Einar Hille’s book on ordinary differential equations in the complex plane is one of the few introductory treatments of the subject. It is also quite a good one. It was first published in 1976, and while there have been some significant advances in the field since then, Hille’s treatment provides a strong basis for anyone interested in more advanced work in the field.

Real and complex analysis, as well as at least a good undergraduate course in real ordinary differential equations, would be desirable prerequisites. Hille says in his preface:

The reader is expected to have some knowledge of complex variables, a subject in which our students are frequently weak: they comprehend little and often their knowledge is too abstract and is of the wrong kind. Elementary manipulative skill is too often atrophied.

Strong words to the potential reader. Right from the beginning — the second half of the first chapter — Hille sets to work to remedy those deficiencies before he gets started with differential equations. But it is a short section and much of it is pretty basic, so I have to wonder what his concern really is.

Many of the chapters that follow have much that would be familiar to those who have studied ordinary differential equations over the real numbers. Beginning with \(w' = F[z,w(z)]\), there are two possibilities: one where \(F\) is an analytic function of the two variables \(w\) and \(z\), holomorphic in a given dicylinder in \(\mathbb{C}^2\); or, \(w(z)\) is a vector-valued function in \(\mathbb{C}^n\), \(z\) is a complex variable, and \(F\) is a holomorphic mapping from \(\mathbb{C}^{n+1}\) into \(\mathbb{C}^n\). As in the real case, the latter alternative allows us to treat \(n\)th- order equations as a special case. The expected existence and uniqueness results hold and can be proved in virtually the same ways as with real ODEs.

Power series solutions and the method of undetermined coefficients are discussed next, and with them Hille introduces the Poincaré’s method of majorants for establishing convergence of a formal series and corresponding radius of convergence. Hille gives a good deal of attention to growth questions, so there is a more extensive treatment of dominants, majorants and minorants than in other treatments. Singularities (fixed and movable) are treated next followed by analytic continuation of solutions.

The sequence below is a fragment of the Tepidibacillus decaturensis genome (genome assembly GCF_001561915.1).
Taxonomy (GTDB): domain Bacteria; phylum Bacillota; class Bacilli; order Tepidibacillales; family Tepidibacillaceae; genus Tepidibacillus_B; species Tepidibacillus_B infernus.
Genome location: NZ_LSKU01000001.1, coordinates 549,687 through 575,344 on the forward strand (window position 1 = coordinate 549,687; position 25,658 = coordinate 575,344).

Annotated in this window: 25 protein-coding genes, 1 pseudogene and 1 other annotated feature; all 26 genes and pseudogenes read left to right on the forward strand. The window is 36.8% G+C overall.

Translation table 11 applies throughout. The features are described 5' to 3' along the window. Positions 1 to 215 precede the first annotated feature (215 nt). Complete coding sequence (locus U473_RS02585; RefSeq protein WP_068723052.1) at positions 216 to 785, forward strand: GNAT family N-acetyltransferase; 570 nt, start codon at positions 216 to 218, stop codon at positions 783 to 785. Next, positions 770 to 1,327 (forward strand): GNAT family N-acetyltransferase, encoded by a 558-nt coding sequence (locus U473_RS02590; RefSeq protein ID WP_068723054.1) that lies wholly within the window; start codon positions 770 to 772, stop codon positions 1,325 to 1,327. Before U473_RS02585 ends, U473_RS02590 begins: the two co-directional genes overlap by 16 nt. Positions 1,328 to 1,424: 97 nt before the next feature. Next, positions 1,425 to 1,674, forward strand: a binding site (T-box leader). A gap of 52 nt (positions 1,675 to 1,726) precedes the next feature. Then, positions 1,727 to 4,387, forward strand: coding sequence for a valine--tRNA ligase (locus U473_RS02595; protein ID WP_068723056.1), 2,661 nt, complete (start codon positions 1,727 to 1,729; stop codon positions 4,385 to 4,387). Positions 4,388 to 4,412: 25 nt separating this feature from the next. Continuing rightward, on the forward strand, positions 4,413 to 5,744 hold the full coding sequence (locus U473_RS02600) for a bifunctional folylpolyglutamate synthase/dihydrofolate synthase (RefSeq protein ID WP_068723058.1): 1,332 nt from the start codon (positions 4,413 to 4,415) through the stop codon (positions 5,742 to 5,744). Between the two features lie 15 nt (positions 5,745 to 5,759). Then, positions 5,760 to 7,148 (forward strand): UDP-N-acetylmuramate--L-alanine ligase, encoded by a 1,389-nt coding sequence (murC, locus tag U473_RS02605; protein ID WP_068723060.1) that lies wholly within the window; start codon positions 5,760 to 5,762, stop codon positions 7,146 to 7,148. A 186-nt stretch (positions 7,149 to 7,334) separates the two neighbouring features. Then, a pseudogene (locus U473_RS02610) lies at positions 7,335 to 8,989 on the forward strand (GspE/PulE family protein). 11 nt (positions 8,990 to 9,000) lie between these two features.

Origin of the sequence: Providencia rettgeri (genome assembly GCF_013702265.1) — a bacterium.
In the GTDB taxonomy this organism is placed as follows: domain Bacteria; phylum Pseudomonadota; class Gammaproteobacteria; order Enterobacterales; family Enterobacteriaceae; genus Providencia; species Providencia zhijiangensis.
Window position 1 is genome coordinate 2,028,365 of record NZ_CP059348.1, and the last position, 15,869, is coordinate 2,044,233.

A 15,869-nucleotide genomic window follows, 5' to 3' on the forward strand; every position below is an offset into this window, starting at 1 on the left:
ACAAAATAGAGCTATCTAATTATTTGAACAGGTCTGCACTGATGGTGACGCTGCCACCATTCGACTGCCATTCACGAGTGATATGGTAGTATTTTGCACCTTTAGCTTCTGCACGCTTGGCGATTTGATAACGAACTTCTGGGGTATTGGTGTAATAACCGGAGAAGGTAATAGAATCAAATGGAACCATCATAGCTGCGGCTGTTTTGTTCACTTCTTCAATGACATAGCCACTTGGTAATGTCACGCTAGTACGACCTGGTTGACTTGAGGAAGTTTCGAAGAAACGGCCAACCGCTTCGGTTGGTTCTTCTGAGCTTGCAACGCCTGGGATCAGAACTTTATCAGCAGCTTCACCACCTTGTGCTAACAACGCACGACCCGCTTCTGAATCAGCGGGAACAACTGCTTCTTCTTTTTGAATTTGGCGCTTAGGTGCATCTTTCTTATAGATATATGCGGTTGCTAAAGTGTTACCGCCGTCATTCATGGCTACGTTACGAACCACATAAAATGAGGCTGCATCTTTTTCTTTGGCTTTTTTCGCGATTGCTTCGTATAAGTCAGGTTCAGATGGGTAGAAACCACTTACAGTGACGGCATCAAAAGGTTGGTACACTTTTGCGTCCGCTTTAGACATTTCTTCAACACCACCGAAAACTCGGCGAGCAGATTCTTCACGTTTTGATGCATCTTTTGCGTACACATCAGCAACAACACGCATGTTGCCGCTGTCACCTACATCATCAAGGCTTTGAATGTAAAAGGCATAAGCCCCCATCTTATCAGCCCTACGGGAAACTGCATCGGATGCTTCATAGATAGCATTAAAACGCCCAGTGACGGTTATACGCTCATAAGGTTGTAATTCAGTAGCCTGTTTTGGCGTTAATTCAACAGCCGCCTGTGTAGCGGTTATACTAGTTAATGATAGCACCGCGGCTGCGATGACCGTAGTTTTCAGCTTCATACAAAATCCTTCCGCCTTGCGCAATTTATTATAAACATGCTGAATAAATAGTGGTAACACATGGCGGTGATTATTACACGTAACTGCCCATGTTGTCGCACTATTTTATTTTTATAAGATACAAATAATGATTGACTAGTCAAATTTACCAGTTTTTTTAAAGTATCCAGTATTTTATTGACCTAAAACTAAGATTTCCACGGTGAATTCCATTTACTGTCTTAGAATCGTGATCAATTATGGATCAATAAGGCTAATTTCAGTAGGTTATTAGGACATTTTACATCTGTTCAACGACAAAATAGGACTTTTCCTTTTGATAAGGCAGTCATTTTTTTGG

Two chapters on linear differential equations of first, second and \(n\)th order establish the general theory in the complex plane, discuss asymptotics in the plane and on the real line, deal with issues concerning regular- and irregular-singular points, and introduce the monodromy group. Riccati’s equation gets a chapter all its own, and several special second order linear equations (the hypergeometric, Legendre’s, Bessel’s and Laplace’s ) are also afforded treatment in a separate chapter.

This is a clear and well-written text that would be as good an introduction to the subject now as it was almost forty years ago. Hille was clearly devoted to the subject and it shows.

Bill Satzer (bsatzer@gmail.com) was a senior intellectual property scientist at 3M Company. His training is in dynamical systems and particularly celestial mechanics; his current interests are broadly in applied mathematics and the teaching of mathematics.